This article details strategies and challenges for creating a medical device in 2020.
In order to understand the opportunities and challenges for medical devices in 2020, we first need to understand what got us here. Most of these facts will be known to you, but lets review them to ensure general consensus. In February and March of 2020, the initial COVID-19 crisis in Wuhan, China led to global panic and uncertainty about whether hospitals would be overwhelmed. There was an almost universal reflex to lockdown countries immediately, to limit travel, and to inhibit movement to control the spread.
Then, the clampdown on economic activities precipitated an unprecedented economical crisis which will undoubtedly have long-lasting effects. Following this, governments transitioned from a ‘flattening the curve’ approach to a ‘minimize’ approach, in order to stimulate the economy a bit more.
In many areas, the pandemic and its effects were not as bad as they were expected to be. For this reason, some may call the COVID-19 pandemic the ‘Great Panic of 2020’.
Below are just a few of the immense impacts that the coronavirus pandemic has brought upon:
While there might be a vaccine in 2020, it might not be mass produced until 2021 or even later. If you want to learn more about the challenges facing vaccine developers, check out this article.
Also, many countries are starting to ensure their own local population access to vaccines before others. This will lead to competition for vaccines and less international collaboration. As you can see, countries are starting to look within themselves instead of reaching out to others for help in this pandemic.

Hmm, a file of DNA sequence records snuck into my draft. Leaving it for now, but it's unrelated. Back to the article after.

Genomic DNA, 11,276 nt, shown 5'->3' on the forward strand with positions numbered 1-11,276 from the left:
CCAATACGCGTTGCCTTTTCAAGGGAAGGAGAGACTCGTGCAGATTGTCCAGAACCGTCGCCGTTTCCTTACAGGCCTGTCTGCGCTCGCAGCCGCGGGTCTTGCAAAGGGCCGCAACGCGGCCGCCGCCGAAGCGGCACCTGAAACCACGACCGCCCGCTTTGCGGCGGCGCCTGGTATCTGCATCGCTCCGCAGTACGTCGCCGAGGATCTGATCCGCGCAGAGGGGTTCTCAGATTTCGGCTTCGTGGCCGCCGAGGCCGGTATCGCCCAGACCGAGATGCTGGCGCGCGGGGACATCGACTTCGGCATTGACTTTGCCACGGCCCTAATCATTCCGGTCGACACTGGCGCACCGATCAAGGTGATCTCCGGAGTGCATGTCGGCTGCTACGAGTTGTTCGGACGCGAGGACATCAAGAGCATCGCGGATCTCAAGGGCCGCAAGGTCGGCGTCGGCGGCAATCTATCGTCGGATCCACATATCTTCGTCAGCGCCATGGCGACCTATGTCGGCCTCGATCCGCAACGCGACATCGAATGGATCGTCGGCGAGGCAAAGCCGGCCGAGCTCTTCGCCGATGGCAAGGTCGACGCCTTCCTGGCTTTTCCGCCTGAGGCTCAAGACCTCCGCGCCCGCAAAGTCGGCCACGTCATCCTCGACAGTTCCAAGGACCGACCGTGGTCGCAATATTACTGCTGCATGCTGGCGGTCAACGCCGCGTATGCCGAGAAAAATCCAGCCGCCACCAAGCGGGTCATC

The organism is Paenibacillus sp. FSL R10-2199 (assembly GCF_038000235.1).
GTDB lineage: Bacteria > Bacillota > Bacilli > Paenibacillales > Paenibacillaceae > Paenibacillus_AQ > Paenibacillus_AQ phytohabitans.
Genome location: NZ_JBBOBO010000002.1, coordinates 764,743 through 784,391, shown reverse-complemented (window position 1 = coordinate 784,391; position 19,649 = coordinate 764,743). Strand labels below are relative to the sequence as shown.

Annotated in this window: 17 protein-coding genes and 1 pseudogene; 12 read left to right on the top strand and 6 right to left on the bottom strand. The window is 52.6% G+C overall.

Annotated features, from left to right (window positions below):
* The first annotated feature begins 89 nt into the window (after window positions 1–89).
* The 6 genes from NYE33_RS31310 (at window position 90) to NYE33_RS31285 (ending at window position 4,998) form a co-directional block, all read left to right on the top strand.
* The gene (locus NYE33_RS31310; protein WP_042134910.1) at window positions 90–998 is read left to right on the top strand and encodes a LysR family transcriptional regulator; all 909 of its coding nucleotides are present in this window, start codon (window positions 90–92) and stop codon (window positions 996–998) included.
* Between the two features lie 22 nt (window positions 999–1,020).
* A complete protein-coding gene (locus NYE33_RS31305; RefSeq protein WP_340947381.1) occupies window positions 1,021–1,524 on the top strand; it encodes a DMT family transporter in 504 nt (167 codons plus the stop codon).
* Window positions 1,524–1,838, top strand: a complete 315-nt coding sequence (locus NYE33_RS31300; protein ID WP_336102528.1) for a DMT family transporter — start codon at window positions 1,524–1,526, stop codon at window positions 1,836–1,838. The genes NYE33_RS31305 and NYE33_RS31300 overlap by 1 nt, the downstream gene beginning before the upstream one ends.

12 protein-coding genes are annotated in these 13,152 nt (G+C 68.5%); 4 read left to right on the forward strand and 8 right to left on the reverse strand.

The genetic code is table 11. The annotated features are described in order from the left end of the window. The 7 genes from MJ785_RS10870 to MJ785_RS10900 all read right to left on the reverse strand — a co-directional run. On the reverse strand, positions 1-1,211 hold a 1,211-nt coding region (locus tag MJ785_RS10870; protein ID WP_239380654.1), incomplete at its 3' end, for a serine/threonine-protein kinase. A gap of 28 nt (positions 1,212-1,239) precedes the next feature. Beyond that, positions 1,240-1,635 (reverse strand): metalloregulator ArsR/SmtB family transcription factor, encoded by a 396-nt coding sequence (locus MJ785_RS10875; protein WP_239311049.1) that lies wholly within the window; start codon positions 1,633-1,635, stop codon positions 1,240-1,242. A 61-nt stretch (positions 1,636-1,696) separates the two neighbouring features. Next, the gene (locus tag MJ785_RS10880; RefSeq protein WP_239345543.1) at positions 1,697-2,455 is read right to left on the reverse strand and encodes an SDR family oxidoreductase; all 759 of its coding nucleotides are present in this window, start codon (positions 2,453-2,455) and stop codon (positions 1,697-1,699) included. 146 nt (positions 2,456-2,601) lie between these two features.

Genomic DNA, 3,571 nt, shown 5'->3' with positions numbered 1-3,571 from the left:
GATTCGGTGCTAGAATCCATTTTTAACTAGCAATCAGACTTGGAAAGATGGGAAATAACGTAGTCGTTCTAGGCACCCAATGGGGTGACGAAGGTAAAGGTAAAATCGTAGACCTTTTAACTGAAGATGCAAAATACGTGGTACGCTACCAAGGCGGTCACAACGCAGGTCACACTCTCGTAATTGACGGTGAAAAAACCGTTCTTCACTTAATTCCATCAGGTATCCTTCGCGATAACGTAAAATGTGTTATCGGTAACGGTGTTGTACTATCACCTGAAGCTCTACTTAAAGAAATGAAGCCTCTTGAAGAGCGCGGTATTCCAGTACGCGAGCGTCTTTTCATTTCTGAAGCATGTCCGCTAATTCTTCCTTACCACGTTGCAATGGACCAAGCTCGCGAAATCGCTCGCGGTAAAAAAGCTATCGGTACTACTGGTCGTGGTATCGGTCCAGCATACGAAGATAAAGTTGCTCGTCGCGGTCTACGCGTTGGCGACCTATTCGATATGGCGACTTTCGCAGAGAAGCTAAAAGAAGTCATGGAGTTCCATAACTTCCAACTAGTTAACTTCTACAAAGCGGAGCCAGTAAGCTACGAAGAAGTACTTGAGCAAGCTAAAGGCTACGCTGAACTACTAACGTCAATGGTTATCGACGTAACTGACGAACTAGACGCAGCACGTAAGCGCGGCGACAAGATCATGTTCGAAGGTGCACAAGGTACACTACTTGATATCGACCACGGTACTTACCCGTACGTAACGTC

Because the healthcare industry has been focused on the COVID-19 pandemic, there have been many immediate negative impacts on the medical device industry. Firstly, there have been far fewer elective procedures. This means there have been less consumption of medical devices, excluding ICU and sterility related products. That means, in the future, some expired devices might have to be destroyed or re-sterilized. This has also led to decreased sales for many device manufacturers.
In terms of the early stage approval process, a lack of in-person meeting opportunities with agencies (specifically the FDA) has led to significant delays. This will most likely have a major impact on clinical studies in the future.
Despite all of the negatives that have come from the COVID-19 pandemic, it has led to several positive outcomes. For example if your product or service can be marketed to coronavirus patients, it is most likely doing well.
That being said, there have been multiple cases of ineffective or even dangerous products flooding the market. People are trying to take advantage of the general population's fear regarding the virus. It is unclear whether or not these ineffective products (that have already been placed on the market) will be removed or approved by the FDA later on.